By Kris Tompkins
“Sentiment without action is the ruin of the soul.”
– Edward Abbey
Scale is a hard thing to get a handle on. We pour over maps to try to understand a landscape. Better yet, sometimes we get to fly over it, circling the valleys and mountains to get a real lay of the land. But sometimes, there’s no substitute for crossing it on foot—learning a place step-by-step, sinking into the real magnitude of wilderness.
I fell in love with Patagonia by foot. I can remember my first walk through the grasslands of southern Chile—dropped off near the outskirts of a small town, I had just the clothes on my back, a pack on my shoulders and the wind on my face. It only took a matter of days for me to fall in love with the region’s looming peaks and curious creatures. Over twenty years later, using personal funds and the help of many friends and supporters, my husband Doug and I have managed to conserve nearly 2 million acres of threatened wilderness in South America. In 2004, we had the opportunity of a lifetime to acquire one of the largest grassland restoration projects in the world: the future Patagonia National Park.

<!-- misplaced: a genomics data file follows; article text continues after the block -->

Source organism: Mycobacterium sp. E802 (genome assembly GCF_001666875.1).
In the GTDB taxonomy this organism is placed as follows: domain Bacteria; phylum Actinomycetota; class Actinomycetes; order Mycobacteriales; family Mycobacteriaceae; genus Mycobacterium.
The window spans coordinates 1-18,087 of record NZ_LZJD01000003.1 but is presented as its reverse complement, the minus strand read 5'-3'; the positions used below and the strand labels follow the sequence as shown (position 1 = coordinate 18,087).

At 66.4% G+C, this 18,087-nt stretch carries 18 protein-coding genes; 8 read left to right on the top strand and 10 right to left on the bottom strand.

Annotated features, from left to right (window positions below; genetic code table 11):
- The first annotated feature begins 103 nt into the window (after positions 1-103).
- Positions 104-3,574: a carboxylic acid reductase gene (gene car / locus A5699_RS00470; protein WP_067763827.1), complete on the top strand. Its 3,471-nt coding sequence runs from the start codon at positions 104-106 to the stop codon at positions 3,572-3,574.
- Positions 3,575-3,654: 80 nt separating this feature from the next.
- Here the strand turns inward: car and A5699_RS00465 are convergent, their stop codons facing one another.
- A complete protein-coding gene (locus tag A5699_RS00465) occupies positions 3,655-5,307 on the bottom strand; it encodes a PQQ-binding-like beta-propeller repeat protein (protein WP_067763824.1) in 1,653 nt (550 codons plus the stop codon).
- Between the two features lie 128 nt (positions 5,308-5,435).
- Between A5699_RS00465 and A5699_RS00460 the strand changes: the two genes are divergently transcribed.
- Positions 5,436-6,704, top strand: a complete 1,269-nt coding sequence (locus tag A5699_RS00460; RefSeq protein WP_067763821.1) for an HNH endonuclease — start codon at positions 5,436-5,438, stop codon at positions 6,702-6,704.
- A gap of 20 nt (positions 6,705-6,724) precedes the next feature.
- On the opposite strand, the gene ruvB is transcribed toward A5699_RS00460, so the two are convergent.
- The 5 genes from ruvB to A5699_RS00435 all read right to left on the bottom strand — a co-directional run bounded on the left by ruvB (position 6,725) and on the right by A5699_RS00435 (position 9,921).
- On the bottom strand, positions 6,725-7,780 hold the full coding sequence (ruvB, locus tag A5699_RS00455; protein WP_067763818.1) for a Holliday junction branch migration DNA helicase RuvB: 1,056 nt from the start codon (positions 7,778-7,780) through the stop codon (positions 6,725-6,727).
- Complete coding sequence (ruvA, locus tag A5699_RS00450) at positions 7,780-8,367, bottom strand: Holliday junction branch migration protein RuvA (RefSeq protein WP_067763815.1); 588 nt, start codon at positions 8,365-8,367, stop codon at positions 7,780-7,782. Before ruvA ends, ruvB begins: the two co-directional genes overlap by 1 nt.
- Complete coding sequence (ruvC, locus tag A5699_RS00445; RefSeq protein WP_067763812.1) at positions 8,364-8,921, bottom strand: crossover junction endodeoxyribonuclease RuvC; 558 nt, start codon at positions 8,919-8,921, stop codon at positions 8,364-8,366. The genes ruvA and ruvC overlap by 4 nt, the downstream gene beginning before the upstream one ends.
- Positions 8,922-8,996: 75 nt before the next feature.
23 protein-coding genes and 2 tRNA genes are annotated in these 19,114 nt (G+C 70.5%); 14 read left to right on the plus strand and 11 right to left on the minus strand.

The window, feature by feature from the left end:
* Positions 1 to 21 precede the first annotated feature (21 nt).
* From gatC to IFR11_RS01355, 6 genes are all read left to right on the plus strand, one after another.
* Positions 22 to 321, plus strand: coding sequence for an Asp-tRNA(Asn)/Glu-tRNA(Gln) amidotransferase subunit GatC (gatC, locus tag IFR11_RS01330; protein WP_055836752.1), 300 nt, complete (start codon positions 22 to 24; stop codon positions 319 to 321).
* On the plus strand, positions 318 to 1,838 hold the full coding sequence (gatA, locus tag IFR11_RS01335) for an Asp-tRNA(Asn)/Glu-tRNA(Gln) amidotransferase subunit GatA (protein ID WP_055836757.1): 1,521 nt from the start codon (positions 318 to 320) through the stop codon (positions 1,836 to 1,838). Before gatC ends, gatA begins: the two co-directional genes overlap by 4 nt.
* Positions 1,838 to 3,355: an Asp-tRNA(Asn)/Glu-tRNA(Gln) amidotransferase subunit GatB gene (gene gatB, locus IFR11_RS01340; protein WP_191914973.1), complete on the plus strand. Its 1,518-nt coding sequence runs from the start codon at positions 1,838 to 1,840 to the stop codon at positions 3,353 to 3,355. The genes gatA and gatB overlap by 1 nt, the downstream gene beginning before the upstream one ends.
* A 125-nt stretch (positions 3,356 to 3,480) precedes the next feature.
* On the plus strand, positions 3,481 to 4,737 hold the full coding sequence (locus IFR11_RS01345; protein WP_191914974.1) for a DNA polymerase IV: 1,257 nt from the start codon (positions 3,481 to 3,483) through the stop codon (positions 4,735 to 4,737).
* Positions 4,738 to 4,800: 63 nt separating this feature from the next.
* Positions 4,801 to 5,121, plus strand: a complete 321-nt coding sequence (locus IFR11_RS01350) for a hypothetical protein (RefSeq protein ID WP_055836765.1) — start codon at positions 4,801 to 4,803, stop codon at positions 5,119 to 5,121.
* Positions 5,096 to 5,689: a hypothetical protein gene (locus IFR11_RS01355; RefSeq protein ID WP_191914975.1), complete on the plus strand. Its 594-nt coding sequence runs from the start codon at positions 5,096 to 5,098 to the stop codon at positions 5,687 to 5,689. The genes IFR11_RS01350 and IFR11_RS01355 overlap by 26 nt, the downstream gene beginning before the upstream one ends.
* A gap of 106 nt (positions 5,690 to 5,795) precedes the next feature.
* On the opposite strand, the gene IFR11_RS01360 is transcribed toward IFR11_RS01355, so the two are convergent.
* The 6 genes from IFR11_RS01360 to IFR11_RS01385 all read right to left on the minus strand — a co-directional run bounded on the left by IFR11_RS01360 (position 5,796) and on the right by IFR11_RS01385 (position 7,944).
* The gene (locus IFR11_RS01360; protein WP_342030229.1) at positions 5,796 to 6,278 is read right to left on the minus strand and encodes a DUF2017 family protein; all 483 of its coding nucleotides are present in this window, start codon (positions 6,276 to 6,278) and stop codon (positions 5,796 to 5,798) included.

Above: Ultrarunners Jeff Browning, Krissy Moehl and Luke Nelson join Conservacion Patagonica founder Kris Tompkins on the Avilés Trail. Patagonia Park, Chile. Photo: James Q Martin